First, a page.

Lot 17′s ‘Turkey Club on Focaccia’
Pittsburgh’s Bloomfield neighborhood is home to a ridiculous amount of restaurants, sandwich shops, and just all-around cultural diversity. It’s got its own Little Italy, the (regionally) famous Tessaro’s burger shop, and the often overlooked but never under-appreciated Lot 17. When you walk in to Lot 17, you’re greeted by the bar, but this restaurant is far from a bar-oriented place. The menu’s got a little bit of everything, and everything is great. And no matter what you do, order the cajun fries. Be sure you have a drink next to you, of course, but order the cajun fries.
At the top of the Lot 17 sandwich list is their Turkey Club on Focaccia Bread. The club isn’t usually the most creative sandwich, and this one doesn’t reinvent the wheel, but it’s a perfectly constructed sandwich. It’s got “oven roasted turkey breast, bacon, and Swiss cheese with lettuce and tomatoes served with a roasted garlic mayonnaise on focaccia.” The initial vibe you get from the flavors, a cool and refreshing combination of the veggies and the lightness of the mayo, tastes like summer. And it’s certainly a lighter sandwich, but it’s certainly not light on flavor.
To start, the “oven-roasted” is probably the best turkey I’ve had on a sandwich. I’m not a connoisseur of turkey sandwiches the way I am with brisket, but I’ve got to think this stuff’s hard to top. Then the bacon, not too thick but thick enough to crisp a little bit, contrasts with the turkey for a soft-crunchy combination that’s fantastic. The swiss cheese piles on top (because every good sandwich needs some kind of cheese) and you get hints of the subtle swiss flavor occasionally, but it’s really just a compliment here.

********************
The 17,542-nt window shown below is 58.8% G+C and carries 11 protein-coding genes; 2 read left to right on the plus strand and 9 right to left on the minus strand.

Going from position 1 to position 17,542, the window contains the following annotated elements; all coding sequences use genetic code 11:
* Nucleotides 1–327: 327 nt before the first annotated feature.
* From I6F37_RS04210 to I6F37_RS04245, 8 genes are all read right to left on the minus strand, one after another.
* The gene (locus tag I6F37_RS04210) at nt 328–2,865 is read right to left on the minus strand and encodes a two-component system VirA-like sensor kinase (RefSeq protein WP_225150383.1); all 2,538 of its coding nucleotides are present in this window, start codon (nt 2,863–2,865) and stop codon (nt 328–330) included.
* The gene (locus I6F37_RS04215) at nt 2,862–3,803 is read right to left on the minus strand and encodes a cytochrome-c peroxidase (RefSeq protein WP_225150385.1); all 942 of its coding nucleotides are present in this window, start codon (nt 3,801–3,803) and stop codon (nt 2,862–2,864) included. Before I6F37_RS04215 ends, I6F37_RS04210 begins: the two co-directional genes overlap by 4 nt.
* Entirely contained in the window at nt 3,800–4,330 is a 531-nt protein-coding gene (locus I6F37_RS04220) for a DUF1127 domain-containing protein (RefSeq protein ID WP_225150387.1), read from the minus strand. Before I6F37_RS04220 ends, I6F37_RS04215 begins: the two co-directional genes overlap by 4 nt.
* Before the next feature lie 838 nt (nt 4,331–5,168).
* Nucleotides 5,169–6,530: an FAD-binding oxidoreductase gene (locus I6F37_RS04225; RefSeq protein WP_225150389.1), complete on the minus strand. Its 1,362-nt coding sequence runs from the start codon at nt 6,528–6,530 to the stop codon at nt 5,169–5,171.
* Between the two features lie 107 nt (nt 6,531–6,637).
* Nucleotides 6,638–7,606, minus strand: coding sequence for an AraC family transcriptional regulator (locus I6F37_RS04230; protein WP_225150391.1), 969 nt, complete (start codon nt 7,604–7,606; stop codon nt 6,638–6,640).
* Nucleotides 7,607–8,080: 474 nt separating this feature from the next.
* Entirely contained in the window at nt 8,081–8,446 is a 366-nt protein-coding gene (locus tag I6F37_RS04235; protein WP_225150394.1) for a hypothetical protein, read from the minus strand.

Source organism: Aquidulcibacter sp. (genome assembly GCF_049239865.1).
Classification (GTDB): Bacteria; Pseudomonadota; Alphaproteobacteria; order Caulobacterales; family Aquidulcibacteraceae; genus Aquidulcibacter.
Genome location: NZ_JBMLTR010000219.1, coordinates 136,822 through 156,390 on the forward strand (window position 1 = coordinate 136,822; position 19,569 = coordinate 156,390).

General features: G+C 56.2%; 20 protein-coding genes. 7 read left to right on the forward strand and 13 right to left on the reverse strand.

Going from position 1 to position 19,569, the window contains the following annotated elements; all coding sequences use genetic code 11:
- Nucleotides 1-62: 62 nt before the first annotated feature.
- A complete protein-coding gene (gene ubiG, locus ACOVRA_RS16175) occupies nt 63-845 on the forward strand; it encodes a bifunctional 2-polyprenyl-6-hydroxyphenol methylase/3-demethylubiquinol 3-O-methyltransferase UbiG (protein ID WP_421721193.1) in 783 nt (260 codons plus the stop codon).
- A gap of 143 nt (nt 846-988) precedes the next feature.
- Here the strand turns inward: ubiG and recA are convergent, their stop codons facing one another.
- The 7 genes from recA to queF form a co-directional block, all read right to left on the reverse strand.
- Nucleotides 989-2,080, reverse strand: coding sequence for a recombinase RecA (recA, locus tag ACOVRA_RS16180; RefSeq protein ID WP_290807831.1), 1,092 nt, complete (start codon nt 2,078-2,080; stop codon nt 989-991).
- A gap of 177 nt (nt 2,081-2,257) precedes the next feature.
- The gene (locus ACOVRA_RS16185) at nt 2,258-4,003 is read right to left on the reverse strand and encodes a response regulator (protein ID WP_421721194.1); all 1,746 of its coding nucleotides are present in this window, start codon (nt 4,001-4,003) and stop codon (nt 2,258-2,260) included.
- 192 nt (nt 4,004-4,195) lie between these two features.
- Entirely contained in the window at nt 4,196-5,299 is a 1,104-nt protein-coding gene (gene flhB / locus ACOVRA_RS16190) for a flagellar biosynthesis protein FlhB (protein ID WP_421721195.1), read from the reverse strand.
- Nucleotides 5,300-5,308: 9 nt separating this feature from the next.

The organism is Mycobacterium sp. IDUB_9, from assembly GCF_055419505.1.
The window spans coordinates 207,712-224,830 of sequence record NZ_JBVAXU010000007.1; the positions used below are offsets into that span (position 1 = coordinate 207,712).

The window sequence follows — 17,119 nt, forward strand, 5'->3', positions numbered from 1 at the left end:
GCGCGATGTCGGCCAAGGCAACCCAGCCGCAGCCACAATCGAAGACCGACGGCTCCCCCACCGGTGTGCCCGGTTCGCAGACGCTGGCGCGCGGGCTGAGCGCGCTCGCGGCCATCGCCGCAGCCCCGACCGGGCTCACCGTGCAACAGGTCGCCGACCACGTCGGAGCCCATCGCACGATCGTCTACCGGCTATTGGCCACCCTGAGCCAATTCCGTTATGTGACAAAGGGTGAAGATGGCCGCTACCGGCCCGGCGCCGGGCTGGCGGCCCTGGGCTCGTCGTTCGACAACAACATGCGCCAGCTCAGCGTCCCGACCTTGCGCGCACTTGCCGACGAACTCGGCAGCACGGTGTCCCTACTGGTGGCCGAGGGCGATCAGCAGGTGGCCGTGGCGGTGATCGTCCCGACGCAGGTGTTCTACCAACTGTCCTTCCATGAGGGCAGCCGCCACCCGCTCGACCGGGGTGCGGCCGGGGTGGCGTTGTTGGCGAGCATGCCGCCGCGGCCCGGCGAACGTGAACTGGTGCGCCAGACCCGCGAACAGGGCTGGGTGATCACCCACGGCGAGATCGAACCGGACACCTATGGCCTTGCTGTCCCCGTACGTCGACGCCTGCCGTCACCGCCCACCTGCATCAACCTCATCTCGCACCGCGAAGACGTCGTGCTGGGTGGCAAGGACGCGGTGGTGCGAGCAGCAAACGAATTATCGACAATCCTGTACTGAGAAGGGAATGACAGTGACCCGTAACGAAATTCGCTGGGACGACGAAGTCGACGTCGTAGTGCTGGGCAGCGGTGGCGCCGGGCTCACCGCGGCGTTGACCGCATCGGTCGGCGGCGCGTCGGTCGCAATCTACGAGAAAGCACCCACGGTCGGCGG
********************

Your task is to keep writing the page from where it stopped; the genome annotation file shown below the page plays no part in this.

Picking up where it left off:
Then the second part of the sandwich comes into play. The lettuce, tomato and roasted garlic mayo combine into one harmoniously fresh topping for the turkey, which counters the meaty turkey and bacon duo perfectly, making sure neither part becomes overwhelming. The mayo is prominent in every bite of the sandwich; not overpowering (as garlic can so often be), it’s the main source of the summer flavor I mentioned earlier: light, but not without some serious character.
And, of course, the bread is in its own world. It has this texture on the outside that has a certain crumble to it, but the bread never actually flakes. It keeps its composure and, after each bite, makes sure everything inside stays together. And when the rustic flavor of the focaccia pairs with the garlic mayo, it’s truly the catalyst for this unassuming yet delicious little gem in the middle of Bloomfield.